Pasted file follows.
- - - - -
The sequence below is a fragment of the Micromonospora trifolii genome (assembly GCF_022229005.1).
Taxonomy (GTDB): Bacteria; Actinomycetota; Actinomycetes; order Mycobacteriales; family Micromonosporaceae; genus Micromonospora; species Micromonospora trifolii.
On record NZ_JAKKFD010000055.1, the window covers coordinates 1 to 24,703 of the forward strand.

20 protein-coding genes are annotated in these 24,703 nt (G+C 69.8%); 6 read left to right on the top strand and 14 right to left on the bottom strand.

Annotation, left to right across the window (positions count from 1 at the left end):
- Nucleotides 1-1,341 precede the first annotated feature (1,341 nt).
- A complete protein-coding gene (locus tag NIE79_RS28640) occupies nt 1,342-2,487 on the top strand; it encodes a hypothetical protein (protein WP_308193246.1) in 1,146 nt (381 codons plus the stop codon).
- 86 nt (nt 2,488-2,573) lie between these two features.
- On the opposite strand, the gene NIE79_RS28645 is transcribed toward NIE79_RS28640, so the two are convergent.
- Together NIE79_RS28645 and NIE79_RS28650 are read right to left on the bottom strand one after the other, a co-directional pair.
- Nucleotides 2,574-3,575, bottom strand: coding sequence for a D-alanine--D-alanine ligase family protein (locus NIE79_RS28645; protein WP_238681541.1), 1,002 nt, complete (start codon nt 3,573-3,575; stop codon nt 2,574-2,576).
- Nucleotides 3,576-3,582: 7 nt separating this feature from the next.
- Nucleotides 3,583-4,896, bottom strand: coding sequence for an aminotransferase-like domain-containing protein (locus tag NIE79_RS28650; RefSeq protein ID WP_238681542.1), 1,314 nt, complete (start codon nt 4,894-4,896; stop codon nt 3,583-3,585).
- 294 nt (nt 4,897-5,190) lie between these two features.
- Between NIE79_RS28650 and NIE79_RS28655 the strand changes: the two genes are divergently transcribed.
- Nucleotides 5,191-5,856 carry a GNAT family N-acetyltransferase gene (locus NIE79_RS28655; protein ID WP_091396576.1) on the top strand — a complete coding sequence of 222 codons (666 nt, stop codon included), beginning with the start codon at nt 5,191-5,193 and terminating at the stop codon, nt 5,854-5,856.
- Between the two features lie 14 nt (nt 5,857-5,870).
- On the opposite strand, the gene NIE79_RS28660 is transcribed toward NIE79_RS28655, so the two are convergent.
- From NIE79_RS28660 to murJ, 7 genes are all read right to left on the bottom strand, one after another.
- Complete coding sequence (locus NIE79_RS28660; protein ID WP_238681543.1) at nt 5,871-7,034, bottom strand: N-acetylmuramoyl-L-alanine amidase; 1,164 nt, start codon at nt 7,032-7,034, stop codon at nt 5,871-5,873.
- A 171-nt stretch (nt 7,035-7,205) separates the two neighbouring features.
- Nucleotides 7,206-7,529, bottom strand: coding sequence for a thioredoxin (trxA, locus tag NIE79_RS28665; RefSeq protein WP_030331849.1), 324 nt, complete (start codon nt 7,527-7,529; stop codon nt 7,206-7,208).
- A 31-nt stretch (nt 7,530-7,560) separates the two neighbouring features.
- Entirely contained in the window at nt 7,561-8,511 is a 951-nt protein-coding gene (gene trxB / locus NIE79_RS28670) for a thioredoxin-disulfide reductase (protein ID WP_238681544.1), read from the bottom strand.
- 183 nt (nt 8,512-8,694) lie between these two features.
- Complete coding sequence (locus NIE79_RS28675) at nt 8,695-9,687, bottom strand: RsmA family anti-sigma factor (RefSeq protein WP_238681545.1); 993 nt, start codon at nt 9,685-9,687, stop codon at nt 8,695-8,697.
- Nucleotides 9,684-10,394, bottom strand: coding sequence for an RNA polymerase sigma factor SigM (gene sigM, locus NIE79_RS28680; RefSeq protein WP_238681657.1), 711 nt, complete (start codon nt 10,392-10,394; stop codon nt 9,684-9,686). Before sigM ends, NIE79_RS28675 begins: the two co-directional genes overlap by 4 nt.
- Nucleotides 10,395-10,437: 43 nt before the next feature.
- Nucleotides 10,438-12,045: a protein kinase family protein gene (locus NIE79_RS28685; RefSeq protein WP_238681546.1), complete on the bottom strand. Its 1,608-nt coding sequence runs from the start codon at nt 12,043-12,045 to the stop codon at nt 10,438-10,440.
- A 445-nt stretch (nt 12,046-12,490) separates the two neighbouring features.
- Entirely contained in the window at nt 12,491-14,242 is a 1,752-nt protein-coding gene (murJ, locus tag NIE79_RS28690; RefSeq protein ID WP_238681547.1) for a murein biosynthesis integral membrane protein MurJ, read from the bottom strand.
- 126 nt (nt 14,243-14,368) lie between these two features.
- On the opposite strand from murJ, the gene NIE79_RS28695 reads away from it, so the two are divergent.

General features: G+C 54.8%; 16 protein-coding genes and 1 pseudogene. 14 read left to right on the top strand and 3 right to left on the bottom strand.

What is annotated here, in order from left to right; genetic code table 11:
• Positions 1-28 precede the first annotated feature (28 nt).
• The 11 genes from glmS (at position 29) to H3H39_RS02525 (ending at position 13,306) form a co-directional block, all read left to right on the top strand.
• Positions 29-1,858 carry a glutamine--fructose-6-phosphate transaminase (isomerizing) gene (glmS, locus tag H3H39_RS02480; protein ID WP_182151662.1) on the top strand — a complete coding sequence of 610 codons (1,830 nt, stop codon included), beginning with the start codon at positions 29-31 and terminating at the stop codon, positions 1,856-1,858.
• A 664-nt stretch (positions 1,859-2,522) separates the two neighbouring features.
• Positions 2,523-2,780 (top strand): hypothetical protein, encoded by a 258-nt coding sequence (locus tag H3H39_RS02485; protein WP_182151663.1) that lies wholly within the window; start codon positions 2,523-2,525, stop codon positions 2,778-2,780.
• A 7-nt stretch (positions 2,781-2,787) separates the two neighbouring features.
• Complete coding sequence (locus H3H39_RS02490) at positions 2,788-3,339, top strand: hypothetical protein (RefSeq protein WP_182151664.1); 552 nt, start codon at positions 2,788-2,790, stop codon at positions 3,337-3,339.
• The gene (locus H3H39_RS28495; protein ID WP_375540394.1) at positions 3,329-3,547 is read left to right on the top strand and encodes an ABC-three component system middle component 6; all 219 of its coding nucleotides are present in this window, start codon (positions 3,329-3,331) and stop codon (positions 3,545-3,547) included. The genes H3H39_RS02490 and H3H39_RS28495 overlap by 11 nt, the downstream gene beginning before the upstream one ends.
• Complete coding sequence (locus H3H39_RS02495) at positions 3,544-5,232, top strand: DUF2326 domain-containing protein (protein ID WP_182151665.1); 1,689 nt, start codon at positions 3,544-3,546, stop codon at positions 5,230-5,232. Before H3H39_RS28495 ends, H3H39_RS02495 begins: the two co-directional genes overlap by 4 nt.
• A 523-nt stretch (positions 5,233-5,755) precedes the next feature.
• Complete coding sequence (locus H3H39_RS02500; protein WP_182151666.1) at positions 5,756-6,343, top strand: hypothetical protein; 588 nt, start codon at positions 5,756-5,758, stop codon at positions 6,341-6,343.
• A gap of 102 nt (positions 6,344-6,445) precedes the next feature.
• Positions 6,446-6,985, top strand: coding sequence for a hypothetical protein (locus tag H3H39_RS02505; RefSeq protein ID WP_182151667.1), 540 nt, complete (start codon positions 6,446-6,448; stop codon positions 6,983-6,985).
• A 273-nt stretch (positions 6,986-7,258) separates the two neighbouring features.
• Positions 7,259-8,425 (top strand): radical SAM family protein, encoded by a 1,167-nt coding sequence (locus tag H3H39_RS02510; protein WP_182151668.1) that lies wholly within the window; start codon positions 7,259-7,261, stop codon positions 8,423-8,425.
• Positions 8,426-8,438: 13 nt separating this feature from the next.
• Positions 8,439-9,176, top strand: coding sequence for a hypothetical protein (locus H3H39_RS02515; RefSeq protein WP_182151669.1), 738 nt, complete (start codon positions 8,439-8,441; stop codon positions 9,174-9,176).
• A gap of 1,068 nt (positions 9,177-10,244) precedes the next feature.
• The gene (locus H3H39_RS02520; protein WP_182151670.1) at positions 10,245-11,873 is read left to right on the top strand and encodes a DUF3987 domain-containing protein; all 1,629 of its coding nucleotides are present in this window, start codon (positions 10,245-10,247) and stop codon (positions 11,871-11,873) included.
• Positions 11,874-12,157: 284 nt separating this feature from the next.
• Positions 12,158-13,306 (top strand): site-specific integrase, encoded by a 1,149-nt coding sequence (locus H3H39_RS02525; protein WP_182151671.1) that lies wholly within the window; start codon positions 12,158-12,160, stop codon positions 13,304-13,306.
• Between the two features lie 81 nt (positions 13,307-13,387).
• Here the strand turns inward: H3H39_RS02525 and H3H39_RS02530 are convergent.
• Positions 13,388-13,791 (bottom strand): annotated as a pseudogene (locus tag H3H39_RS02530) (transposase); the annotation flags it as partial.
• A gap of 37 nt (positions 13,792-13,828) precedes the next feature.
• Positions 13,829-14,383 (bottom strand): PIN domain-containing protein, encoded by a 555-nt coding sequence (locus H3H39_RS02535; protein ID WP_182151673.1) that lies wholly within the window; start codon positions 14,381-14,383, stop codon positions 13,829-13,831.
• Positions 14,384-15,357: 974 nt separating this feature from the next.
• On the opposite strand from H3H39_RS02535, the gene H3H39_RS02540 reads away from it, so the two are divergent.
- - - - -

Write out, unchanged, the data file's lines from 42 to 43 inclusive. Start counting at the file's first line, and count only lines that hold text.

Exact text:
• Complete coding sequence (locus H3H39_RS02490) at positions 2,788-3,339, top strand: hypothetical protein (RefSeq protein WP_182151664.1); 552 nt, start codon at positions 2,788-2,790, stop codon at positions 3,337-3,339.
• The gene (locus H3H39_RS28495; protein ID WP_375540394.1) at positions 3,329-3,547 is read left to right on the top strand and encodes an ABC-three component system middle component 6; all 219 of its coding nucleotides are present in this window, start codon (positions 3,329-3,331) and stop codon (positions 3,545-3,547) included. The genes H3H39_RS02490 and H3H39_RS28495 overlap by 11 nt, the downstream gene beginning before the upstream one ends.